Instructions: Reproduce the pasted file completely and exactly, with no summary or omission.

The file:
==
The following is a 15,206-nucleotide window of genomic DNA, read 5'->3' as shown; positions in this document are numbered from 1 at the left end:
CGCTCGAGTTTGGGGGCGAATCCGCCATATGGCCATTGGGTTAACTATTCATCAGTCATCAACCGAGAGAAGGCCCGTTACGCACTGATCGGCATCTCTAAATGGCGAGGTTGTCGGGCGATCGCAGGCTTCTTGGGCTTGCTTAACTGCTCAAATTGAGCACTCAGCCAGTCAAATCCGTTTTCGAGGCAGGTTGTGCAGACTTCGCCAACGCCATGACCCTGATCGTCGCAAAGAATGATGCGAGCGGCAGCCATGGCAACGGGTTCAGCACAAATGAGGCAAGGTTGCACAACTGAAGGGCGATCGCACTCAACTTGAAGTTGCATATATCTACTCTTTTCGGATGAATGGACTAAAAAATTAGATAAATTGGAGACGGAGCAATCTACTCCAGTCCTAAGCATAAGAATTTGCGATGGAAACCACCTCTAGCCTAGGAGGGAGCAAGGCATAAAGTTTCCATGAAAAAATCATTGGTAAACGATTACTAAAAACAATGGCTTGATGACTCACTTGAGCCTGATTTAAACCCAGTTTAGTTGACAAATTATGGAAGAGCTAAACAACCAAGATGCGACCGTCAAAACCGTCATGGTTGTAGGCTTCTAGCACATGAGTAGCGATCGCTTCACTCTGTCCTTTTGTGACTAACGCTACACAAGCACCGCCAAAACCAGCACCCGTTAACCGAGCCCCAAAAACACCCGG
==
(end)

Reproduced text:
The following is a 15,206-nucleotide window of genomic DNA, read 5'->3' as shown; positions in this document are numbered from 1 at the left end:
CGCTCGAGTTTGGGGGCGAATCCGCCATATGGCCATTGGGTTAACTATTCATCAGTCATCAACCGAGAGAAGGCCCGTTACGCACTGATCGGCATCTCTAAATGGCGAGGTTGTCGGGCGATCGCAGGCTTCTTGGGCTTGCTTAACTGCTCAAATTGAGCACTCAGCCAGTCAAATCCGTTTTCGAGGCAGGTTGTGCAGACTTCGCCAACGCCATGACCCTGATCGTCGCAAAGAATGATGCGAGCGGCAGCCATGGCAACGGGTTCAGCACAAATGAGGCAAGGTTGCACAACTGAAGGGCGATCGCACTCAACTTGAAGTTGCATATATCTACTCTTTTCGGATGAATGGACTAAAAAATTAGATAAATTGGAGACGGAGCAATCTACTCCAGTCCTAAGCATAAGAATTTGCGATGGAAACCACCTCTAGCCTAGGAGGGAGCAAGGCATAAAGTTTCCATGAAAAAATCATTGGTAAACGATTACTAAAAACAATGGCTTGATGACTCACTTGAGCCTGATTTAAACCCAGTTTAGTTGACAAATTATGGAAGAGCTAAACAACCAAGATGCGACCGTCAAAACCGTCATGGTTGTAGGCTTCTAGCACATGAGTAGCGATCGCTTCACTCTGTCCTTTTGTGACTAACGCTACACAAGCACCGCCAAAACCAGCACCCGTTAACCGAGCCCCAAAAACACCCGG